an indicator that multiple bindings were present in response to a
single query. For Bulk Leasequery, the OPTION_CLIENT_LINK option is
not used, and MUST NOT be present in replies.
A successful LEASEQUERY-REPLY that is returning binding data includes
an OPTION_CLIENT_DATA option and possibly additional options. If
there are additional bindings to be returned, they will be carried in
LEASEQUERY-DATA messages. Each LEASEQUERY-DATA message contains an
OPTION_CLIENT_DATA option, and possibly other options. A LEASEQUERY-
DATA message that does not contain an OPTION_CLIENT_DATA MUST be
A single bulk query can result in a large number of replies. For
example, a single relay agent might be responsible for routes for
thousands of clients' delegated prefixes. The requestor MUST be
prepared to receive more than one LEASEQUERY-DATA with transaction-
ids matching a single LEASEQUERY message.
The LEASEQUERY-DONE message ends a successful Bulk Leasequery request
that returned at least one binding. A LEASEQUERY-REPLY without any
bindings MUST NOT be followed by a LEASEQUERY-DONE message for the
same transaction-id. After receiving LEASEQUERY-DONE from a server,
the requestor MAY close the TCP connection to that server. If the
transaction-id in the LEASEQUERY-DONE does not match an outstanding
LEASEQUERY message, the client MUST close the TCP connection.
6.3.1. Reply Completion
The reply to a Bulk Leasequery request is complete (i.e., no further
messages for that request transaction-id will be received) when one
of these conditions is met:
1. if the LEASEQUERY-REPLY message had no OPTION_CLIENT_DATA option,
when the LEASEQUERY-REPLY is received,
2. else if the LEASEQUERY-REPLY did have an OPTION_CLIENT_DATA, when
the corresponding LEASEQUERY-DONE message is received,
3. else when the connection is closed.
6.4. Querying Multiple Servers
A Bulk Leasequery client MAY be configured to attempt to connect to
and query from multiple DHCPv6 servers in parallel. The DHCPv6
Leasequery specification [RFC5007] includes a discussion about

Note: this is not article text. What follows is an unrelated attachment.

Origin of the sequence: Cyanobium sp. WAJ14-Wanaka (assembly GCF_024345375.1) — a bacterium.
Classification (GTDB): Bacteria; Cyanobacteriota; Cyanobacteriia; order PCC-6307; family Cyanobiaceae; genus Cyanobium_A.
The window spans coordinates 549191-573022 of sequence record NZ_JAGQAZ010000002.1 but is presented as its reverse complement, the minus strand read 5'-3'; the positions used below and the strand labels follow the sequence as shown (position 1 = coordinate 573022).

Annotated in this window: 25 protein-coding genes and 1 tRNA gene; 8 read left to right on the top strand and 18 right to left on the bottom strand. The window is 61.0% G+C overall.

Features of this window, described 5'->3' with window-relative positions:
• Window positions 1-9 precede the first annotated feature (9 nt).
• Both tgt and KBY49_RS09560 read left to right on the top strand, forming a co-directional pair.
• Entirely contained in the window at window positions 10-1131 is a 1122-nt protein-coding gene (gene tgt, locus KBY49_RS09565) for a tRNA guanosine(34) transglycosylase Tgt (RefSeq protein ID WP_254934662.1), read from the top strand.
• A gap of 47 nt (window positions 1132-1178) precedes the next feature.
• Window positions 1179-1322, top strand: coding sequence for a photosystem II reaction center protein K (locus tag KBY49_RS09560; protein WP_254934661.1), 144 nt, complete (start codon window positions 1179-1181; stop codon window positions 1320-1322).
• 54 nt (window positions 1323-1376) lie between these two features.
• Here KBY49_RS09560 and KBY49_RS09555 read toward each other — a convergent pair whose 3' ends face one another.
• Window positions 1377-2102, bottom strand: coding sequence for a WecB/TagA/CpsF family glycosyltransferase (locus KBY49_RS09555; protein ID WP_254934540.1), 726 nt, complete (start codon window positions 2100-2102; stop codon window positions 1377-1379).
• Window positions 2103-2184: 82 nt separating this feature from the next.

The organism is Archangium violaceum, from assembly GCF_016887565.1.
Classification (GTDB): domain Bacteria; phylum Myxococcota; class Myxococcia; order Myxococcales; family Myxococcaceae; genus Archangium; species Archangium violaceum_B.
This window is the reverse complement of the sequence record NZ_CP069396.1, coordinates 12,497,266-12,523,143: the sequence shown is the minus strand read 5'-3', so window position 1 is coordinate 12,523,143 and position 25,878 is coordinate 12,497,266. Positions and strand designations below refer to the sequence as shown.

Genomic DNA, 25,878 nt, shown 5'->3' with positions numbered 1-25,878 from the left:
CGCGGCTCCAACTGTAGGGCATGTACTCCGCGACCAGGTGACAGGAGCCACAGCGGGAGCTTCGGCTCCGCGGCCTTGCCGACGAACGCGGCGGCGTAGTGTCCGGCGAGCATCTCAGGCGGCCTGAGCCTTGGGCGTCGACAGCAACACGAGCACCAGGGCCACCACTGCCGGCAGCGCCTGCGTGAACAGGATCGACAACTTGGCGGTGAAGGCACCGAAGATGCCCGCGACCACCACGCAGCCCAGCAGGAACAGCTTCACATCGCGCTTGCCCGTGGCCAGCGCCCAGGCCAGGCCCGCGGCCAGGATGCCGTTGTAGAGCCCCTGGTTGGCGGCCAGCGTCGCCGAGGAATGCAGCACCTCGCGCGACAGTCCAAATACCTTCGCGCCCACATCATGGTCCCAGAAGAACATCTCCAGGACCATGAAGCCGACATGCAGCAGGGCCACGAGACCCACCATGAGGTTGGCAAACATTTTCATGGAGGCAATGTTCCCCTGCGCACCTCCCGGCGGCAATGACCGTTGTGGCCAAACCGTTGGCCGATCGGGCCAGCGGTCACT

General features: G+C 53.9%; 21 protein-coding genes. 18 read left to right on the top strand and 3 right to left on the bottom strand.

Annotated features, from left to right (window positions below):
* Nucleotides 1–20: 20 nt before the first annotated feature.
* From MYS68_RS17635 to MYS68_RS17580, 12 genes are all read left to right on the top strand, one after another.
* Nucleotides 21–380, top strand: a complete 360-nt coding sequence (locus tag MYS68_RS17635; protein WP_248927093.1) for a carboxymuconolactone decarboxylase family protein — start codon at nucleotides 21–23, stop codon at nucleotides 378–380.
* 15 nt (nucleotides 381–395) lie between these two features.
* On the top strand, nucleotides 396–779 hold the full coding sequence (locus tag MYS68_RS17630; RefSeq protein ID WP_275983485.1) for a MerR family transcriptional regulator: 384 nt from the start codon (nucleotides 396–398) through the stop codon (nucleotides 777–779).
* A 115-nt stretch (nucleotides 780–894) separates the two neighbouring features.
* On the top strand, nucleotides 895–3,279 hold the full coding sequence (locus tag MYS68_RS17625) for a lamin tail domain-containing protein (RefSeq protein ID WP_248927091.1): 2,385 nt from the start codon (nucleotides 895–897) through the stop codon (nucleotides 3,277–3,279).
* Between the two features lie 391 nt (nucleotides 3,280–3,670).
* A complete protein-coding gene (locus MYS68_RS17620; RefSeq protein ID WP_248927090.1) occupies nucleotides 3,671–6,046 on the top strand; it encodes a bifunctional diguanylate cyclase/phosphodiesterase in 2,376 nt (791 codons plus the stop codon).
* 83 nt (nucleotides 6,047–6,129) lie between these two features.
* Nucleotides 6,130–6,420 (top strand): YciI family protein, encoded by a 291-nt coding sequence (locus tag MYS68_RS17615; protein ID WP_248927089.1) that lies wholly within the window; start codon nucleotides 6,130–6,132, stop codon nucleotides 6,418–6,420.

reconciling binding data received from multiple DHCPv6 servers.
6.5. Multiple Queries to a Single Server
Bulk Leasequery clients may need to make multiple queries in order to
recover binding information. A requestor MAY use a single connection
to issue multiple queries. Each query MUST have a unique
transaction-id. A server MAY process more than one query at a time.
A server that is willing to do so MAY interleave replies to the
multiple queries within the stream of reply messages it sends.
Clients need to be aware that replies for multiple queries may be
interleaved within the stream of reply messages. Clients that are
not able to process interleaved replies (based on transaction-id)
MUST NOT send more than one query at a time. Requestors should be
aware that servers are not required to process queries in parallel,
and that servers are likely to limit the rate at which they process
queries from any one requestor.
This example illustrates what a series of queries and responses might
look like. This is only an example -- there is no requirement that
this sequence must be followed, or that clients or servers must
support parallel queries.
In the example session, the client sends four queries after
establishing a connection; "xid" denotes a transaction-id in the
diagram. Query 1 results in a failure; query 2 succeeds and the
stream of replies concludes before the client issues any new query.
Query 3 and query 4 overlap, and the server interleaves its replies
to those two queries.
LEASEQUERY xid 1 ----->
<----- LEASEQUERY-REPLY xid 1 (w/error)
LEASEQUERY xid 2 ----->
<----- LEASEQUERY-REPLY xid 2
<----- LEASEQUERY-DATA xid 2
<----- LEASEQUERY-DATA xid 2
<----- LEASEQUERY-DONE xid 2
LEASEQUERY xid 3 ----->
LEASEQUERY xid 4 ----->
<----- LEASEQUERY-REPLY xid 4
<----- LEASEQUERY-DATA xid 4
<----- LEASEQUERY-REPLY xid 3
<----- LEASEQUERY-DATA xid 4
<----- LEASEQUERY-DATA xid 3
<----- LEASEQUERY-DONE xid 3
<----- LEASEQUERY-DATA xid 4
<----- LEASEQUERY-DONE xid 4
6.6. Closing Connections
The requestor MAY close its end of the TCP connection after sending a
LEASEQUERY message to the server. The requestor MAY choose to retain
the connection if it intends to issue additional queries. Note that